CulturalStudies as a research field in language pedagogy opens new horizons in examining and developing the university framework for modelling culture-oriented didactic space stimulating university students become competent intercultural speakers. CulturalStudies as a university subject is one of the important means of helping university students step-by step acquire necessary skills for fulfilling modern sociocultural roles from a cultural observer, communicative ethnographer, cultural mediator to an interpreter, translator and cultural facilitator, and in the long run it prepares them for professional intercultural communication. But a didactic success of any CulturalStudies as a university subject for the purposes of participating in intercultural l communication much depends on the principles underlying university courses. Among these principles of vital importance are the principles of teaching and learning languages & other Humanities in the context of dialogue of cultures and civilisations, creating didactically appropriate educational space and problem-oriented learning environment. But still much has been done in the theory and practice of pluricultural education and in the area of educational experiments in order to compare and make conclusions about the real outcomes of different culture-oriented approaches to university teaching, learning and assessing in different countries and educational establishments And the weakest link here is assessing intercultural or sociocultural competence.
33. Reich, A. Z., & DeFranco, A. L. (July 1992). Improving Hospitality Education Through Better Classroom Delivery Skills -- The Fundamentals of Presentation and Unique Delivery Techniques. Paper presented at the 1992 Annual CHRIE Conference. Orlando, Florida.
At this point, it is useful to draw a distinction in principle between critical text analysis, as discussed above, and the broader project of critical pedagogy. Critical pedagogy is education which aims to improve social justice and raise the status of marginalised groups. It has long been advocated by those researchers and teachers who feel that education is a key setting for the promotion of these goals (Kincheloe 2008). Yet it is argued that critical pedagogy has been too often absent from foreign language education (Akbari 2008, Cots 2006, Wallace 2003). Such absence may occur in situations where language is taught as a technical skill, and students are not offered challenging content outside language learning itself.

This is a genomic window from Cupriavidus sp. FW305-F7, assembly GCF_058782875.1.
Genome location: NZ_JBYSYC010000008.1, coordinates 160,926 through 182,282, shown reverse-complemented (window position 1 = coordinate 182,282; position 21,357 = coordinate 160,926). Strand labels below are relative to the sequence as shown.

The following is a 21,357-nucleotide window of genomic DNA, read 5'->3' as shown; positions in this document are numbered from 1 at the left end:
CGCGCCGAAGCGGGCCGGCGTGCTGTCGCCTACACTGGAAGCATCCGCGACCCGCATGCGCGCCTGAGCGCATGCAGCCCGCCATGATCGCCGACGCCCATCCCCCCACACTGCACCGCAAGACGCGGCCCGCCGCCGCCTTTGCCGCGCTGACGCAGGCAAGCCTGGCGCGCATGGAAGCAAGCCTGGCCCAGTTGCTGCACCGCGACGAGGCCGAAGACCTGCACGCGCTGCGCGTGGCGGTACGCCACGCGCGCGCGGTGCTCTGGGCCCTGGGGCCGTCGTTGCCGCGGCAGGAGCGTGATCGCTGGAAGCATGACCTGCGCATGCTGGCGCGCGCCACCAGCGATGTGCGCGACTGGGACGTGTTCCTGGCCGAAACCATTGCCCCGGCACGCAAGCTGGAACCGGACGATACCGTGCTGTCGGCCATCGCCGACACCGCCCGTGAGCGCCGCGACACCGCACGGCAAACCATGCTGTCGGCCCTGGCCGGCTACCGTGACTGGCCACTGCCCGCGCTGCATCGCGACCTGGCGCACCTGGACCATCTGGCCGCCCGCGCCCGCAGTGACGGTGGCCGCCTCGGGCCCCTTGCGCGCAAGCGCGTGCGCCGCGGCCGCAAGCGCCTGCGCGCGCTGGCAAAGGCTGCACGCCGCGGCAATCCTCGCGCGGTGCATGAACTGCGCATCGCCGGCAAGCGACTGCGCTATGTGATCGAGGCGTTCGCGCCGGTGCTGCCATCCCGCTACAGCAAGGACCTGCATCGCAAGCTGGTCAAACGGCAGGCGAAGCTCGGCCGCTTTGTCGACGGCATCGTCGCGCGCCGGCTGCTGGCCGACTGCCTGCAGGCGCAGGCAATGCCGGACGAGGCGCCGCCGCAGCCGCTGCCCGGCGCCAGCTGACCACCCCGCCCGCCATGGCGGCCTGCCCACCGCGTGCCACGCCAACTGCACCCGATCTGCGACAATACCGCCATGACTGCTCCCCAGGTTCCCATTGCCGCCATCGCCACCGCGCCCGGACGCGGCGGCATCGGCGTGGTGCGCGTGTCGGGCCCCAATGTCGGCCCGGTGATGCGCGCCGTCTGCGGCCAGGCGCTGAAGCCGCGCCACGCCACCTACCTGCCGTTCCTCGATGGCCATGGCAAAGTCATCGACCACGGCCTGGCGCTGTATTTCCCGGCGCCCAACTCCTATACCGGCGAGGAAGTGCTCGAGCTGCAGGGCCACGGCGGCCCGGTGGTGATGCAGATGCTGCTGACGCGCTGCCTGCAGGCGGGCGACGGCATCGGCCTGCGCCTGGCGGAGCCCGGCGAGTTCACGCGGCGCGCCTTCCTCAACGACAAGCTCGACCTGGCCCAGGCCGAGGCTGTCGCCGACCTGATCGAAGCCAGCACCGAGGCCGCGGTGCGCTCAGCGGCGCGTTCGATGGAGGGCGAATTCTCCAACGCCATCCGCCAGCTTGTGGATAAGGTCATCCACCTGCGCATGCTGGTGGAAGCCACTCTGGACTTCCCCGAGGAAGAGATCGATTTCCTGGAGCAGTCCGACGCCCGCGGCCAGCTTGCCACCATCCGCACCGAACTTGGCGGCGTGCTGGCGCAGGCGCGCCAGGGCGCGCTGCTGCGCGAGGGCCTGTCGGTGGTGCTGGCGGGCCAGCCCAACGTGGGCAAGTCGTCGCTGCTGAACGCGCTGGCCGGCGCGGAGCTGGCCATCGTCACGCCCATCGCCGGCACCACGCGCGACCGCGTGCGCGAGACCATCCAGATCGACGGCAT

(outnumbering students from India almost two to one). They have been welcomed onto our campuses, let us recall, in response to a financial imperative that has arisen in universities due to federal government dis-investment in the higher education sector. But the issue here is not the danger that criticism of them equates to biting the hand that feeds us; rather, it is at a more fundamental level about basic pedagogical ethics and our responsibilities to our students. Based on four reported cases (at Monash, Sydney, ANU and Newcastle), in which students from China questioned content being taught by their lecturers (in passing: since when, we might wonder, is it ominous or reprehensible for students in the humanities classroom to disagree with their lecturers?), we are now effectively being asked, by Australian government and media spokespeople, to distrust a specific, ethno-nationally defined group of our own students: to interpret them as more misguided, more victim to false consciousness, more in need of political enlightenment, and more duplicitous than domestic students or students of any other national background; indeed we are invited to assume that they are sleeper agents of an enemy power intent on destroying Australian academic freedom. 18 Suffice to say that
Some museums throughout the world were founded as “educational museums” since the mid-19 th century (Hooper-Greenhill, 1994). The first educational museum in the world, Haslemere Museum, was opened in 1894- 1895 (San, 1998). Art education through museums emerged in the 19 th century in the West. The European mu- seums became centers that collect information about the area, protect the nature and conduct social and culturalstudies (Atasoy, 1978). Children museums have a long history in America where the first children museum was founded (Hooper-Greenhill, 1994; Şahan, 2005). Museums are non-profit living places that deals with archeol- ogy, art, science and people, collects, protects and displays any kind of product in people’s lives, becomes a bridge between the past and the future, provide entertainment to people with its education, information and re- search opportunities and supports learning and creativity. They are universal and have continuity (Mercin, 2002). In many countries and our country, museums have sustainability policies. While in some countries museums are autonomous in every aspect, in other countries, including Turkey, they work under a ministry (Taş & Yıldız, 2015). For example, in England museums and protected historical sites have resorted to many new methods to promote themselves. In Museums, displays and shows are increasing because of computer programs that can spread light and sound. Furthermore, protected historical sites are using actors in historical costumes to promote the sites (Corbishley, 2000; Güleç & Alkış, 2003). Since the Hittites, Sumerians, Urartians, Lydians, Phrygians, Ionians, Romans, Byzantines, Seljuks and Ottomans left uncountable traces and remains, our country is like an open museum. Each of our seven geographical regions has unique importance because of its natural beauty, his- torical remains and rural and urban sites. A total of 2,634,662 works are being displayed in 191 museums and 115 archeological sites under Turkish Ministry of Culture and Tourism (Emekli, 2005). In this context, the Gen- eral Directorate of Turkish Cultural Artifacts and Museums worked hard and our 10 cultural artifacts were add- ed to the UNESCO World Heritage List. 26 provisional artifacts were added to the UNESCO World Heritage List and Turkey implemented many national projects through non-governmental organizations